Jillian Banks is unusually interested in developing a personal relationship with her listeners. Although she gets her manager to handle all of her social media pages, a personal cell number is posted on her Facebook profile, and she encourages fans to call. In an era of informational assault, the idea of having a one-on-one conversation with a musician is almost absurd. It’s an atypical sort of M.O., to be sure; but as the four tracks of her debut EP crawl through your speakers, it becomes apparent that Banks is more focused on keeping the people already in her life from leaving.
Recording under just her last name, Jillian Banks hails from Los Angeles, but her EP is titled London. Fittingly so, as it has much more in common with the dim, turbulent, microprocessed pop that’s currently being turned out by the likes of FKA Twigs, London Grammar and Jamie Woon (who chips in on production duties here) than with anything west of the Atlantic. Backstopped by reliably intimate music, her fervid lyrics mostly deal with abuse, loss and obsession. These songs catch your ear like pop music, but they stick with you for entirely different reasons.
The most fascinating object on London is Banks’ voice. We begin with “Waiting Game”, where she continuously sounds as though she’s singing with half of a breath in her lungs. What begins as a mild-mannered piano ballad is swiftly overthrown by roiling subbass, right after Banks offers up her thesis: “What if I never even see you ’cause we’re both on a stage…I don’t wanna say your love is a waiting game.” There’s a restlessness to her delivery, as if patience is the only thing that she is currently incapable of.
The middle tracks delve even deeper. On “This Is What It Feels Like”, the gloom invades fully by way of stun-gun electronics and eerie, groaning melodies. As implied by the title, Banks takes her time to revel in schadenfreude, with a venomous barb at the chorus that seethes with unequivocal resentment. The production has the quality of a fever dream, with noises sounding off from an impossible distance. From a strictly sonic standpoint, it’s London’s strongest song. Following up is the inconspicuous “Bedroom Wall”, where Banks debates the merits of leaving reminders with indoor graffiti amidst hushed, twitchy rhythms and cascading chimes.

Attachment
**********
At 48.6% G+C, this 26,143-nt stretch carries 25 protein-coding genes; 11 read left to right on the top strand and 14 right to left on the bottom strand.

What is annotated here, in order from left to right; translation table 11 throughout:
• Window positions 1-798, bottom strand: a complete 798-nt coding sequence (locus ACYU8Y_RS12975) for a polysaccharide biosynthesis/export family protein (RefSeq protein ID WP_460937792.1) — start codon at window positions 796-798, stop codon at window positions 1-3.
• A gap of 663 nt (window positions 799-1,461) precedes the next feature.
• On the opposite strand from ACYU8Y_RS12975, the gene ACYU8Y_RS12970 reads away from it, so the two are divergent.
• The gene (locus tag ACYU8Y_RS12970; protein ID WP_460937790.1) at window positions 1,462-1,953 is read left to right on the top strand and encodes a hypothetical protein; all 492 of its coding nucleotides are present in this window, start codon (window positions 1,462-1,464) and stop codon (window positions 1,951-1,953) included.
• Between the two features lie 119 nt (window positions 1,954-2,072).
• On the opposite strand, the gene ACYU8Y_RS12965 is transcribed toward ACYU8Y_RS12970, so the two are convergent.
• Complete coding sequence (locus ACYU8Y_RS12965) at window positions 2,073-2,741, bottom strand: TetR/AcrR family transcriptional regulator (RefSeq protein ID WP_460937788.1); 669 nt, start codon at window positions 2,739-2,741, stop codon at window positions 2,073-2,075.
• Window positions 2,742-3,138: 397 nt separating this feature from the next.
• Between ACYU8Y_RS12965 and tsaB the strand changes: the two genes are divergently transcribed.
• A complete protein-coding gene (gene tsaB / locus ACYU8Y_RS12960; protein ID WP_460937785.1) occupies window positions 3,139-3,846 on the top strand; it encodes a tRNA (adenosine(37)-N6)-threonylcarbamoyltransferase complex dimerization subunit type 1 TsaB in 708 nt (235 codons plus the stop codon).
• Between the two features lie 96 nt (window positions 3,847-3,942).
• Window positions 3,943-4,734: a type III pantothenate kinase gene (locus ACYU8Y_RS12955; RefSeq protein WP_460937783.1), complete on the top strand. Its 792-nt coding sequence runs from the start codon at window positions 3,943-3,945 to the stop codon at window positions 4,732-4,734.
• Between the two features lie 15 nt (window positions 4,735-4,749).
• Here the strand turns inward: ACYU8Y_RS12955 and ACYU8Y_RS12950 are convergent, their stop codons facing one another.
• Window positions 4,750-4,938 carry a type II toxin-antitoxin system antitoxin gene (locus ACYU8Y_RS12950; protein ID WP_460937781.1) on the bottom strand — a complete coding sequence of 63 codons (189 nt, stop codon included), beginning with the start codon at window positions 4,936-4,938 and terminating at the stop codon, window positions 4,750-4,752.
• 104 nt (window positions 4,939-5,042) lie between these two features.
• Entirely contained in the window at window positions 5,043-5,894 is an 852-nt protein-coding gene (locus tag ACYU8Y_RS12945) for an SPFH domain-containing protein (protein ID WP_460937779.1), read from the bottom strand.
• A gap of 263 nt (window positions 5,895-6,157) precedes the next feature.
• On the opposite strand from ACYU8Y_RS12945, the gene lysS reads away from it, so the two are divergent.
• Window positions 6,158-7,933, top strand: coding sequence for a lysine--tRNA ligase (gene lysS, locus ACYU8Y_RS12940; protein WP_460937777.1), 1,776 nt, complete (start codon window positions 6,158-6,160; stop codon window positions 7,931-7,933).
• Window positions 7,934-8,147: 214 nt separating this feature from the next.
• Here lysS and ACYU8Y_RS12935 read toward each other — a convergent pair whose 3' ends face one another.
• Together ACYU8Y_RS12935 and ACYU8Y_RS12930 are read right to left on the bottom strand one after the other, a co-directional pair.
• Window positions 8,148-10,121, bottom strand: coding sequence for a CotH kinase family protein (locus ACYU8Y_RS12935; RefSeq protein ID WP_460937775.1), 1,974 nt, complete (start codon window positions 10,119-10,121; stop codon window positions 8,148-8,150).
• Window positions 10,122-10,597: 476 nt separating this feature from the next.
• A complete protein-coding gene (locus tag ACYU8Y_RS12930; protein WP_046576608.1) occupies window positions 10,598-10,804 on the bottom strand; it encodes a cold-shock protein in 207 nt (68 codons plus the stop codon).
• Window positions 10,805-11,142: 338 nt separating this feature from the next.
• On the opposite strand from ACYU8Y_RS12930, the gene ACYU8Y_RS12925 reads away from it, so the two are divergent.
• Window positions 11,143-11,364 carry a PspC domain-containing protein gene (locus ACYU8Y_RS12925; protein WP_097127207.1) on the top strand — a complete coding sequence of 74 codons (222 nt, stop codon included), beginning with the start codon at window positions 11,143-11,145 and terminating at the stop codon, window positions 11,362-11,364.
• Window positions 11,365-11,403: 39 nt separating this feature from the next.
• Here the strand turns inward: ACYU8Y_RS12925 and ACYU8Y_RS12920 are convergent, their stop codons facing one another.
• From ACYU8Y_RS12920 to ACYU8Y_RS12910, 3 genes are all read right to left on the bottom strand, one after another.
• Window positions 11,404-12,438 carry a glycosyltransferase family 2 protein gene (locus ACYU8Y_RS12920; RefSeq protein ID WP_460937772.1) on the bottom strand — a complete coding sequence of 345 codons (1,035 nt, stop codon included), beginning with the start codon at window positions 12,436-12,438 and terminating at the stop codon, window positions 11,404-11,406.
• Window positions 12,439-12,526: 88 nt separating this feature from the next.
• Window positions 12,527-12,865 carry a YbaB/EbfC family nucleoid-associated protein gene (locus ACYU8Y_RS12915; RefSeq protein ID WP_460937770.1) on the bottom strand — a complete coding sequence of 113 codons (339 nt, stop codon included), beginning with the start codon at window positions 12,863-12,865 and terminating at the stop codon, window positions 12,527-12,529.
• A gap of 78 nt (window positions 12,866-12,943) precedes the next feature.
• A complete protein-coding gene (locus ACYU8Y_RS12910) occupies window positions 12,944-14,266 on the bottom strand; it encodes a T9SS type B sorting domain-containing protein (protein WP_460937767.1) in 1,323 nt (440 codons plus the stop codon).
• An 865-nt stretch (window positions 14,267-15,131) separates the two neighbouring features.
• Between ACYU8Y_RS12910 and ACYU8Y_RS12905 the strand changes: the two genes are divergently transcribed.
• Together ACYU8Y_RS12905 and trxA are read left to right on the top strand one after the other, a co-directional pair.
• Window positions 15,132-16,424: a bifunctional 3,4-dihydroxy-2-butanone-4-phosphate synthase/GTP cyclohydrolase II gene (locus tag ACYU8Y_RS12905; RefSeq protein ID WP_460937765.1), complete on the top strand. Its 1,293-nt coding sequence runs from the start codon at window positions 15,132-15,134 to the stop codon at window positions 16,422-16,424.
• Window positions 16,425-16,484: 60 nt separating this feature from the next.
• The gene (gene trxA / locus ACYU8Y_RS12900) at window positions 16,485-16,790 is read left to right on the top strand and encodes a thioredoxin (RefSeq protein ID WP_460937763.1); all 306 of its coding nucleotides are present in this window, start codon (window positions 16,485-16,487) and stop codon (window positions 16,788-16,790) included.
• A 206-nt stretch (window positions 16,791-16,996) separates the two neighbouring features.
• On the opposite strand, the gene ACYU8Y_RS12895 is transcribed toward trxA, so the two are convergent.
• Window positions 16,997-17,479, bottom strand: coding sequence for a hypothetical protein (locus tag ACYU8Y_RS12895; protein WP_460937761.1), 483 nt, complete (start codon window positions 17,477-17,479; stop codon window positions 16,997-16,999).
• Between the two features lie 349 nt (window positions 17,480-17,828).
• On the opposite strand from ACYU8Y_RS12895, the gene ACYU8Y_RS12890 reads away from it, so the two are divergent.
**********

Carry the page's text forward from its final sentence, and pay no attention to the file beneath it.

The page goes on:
The conflict between the need to move on and the paralyzing fear of “what now?” reaches a full boil on “Change”. Banks’ words reveal themselves more as ordinary conversation than prose. “You self-incriminate by avoiding all my questions and calling me an instigator,” she sings, the words crumbling the instant they leave her mouth. A poignant synthline sputters around playfully, and introduces some warmth to an otherwise icy collection. The arc is left largely unresolved, but it’s not unsatisfying by any stretch. The fuse has been lit. London is just a prologue, but it’s an exceedingly promising one.